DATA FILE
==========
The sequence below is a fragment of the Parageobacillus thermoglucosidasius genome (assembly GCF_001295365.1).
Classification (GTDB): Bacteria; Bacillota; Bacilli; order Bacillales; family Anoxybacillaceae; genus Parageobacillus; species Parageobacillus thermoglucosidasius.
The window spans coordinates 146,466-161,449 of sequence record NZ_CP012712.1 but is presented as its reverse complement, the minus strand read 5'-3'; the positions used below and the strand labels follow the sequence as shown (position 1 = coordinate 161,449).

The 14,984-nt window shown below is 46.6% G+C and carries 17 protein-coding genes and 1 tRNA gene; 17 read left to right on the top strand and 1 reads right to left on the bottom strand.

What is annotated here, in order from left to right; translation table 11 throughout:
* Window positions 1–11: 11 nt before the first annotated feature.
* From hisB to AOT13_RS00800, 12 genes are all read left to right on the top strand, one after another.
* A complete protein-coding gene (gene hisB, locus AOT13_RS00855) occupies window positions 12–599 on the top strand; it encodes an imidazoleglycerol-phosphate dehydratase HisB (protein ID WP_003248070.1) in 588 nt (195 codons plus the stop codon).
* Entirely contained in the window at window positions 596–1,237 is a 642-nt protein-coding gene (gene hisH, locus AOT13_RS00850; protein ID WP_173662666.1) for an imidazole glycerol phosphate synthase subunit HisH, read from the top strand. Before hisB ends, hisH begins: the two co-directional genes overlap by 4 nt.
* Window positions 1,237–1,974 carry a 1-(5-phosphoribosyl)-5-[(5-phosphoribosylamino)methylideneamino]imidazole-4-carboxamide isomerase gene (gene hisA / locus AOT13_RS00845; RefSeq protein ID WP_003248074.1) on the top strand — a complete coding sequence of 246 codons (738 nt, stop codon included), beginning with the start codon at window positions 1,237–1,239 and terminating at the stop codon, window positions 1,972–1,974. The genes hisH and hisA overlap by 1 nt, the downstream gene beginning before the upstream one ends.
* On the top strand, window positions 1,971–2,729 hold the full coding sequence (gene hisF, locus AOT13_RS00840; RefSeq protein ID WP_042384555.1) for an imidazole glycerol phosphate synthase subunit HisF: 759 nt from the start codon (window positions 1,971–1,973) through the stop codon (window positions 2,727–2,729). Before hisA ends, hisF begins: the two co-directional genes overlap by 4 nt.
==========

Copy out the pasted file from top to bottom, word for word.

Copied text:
The sequence below is a fragment of the Parageobacillus thermoglucosidasius genome (assembly GCF_001295365.1).
Classification (GTDB): Bacteria; Bacillota; Bacilli; order Bacillales; family Anoxybacillaceae; genus Parageobacillus; species Parageobacillus thermoglucosidasius.
The window spans coordinates 146,466-161,449 of sequence record NZ_CP012712.1 but is presented as its reverse complement, the minus strand read 5'-3'; the positions used below and the strand labels follow the sequence as shown (position 1 = coordinate 161,449).

The 14,984-nt window shown below is 46.6% G+C and carries 17 protein-coding genes and 1 tRNA gene; 17 read left to right on the top strand and 1 reads right to left on the bottom strand.

What is annotated here, in order from left to right; translation table 11 throughout:
* Window positions 1–11: 11 nt before the first annotated feature.
* From hisB to AOT13_RS00800, 12 genes are all read left to right on the top strand, one after another.
* A complete protein-coding gene (gene hisB, locus AOT13_RS00855) occupies window positions 12–599 on the top strand; it encodes an imidazoleglycerol-phosphate dehydratase HisB (protein ID WP_003248070.1) in 588 nt (195 codons plus the stop codon).
* Entirely contained in the window at window positions 596–1,237 is a 642-nt protein-coding gene (gene hisH, locus AOT13_RS00850; protein ID WP_173662666.1) for an imidazole glycerol phosphate synthase subunit HisH, read from the top strand. Before hisB ends, hisH begins: the two co-directional genes overlap by 4 nt.
* Window positions 1,237–1,974 carry a 1-(5-phosphoribosyl)-5-[(5-phosphoribosylamino)methylideneamino]imidazole-4-carboxamide isomerase gene (gene hisA / locus AOT13_RS00845; RefSeq protein ID WP_003248074.1) on the top strand — a complete coding sequence of 246 codons (738 nt, stop codon included), beginning with the start codon at window positions 1,237–1,239 and terminating at the stop codon, window positions 1,972–1,974. The genes hisH and hisA overlap by 1 nt, the downstream gene beginning before the upstream one ends.
* On the top strand, window positions 1,971–2,729 hold the full coding sequence (gene hisF, locus AOT13_RS00840; RefSeq protein ID WP_042384555.1) for an imidazole glycerol phosphate synthase subunit HisF: 759 nt from the start codon (window positions 1,971–1,973) through the stop codon (window positions 2,727–2,729). Before hisA ends, hisF begins: the two co-directional genes overlap by 4 nt.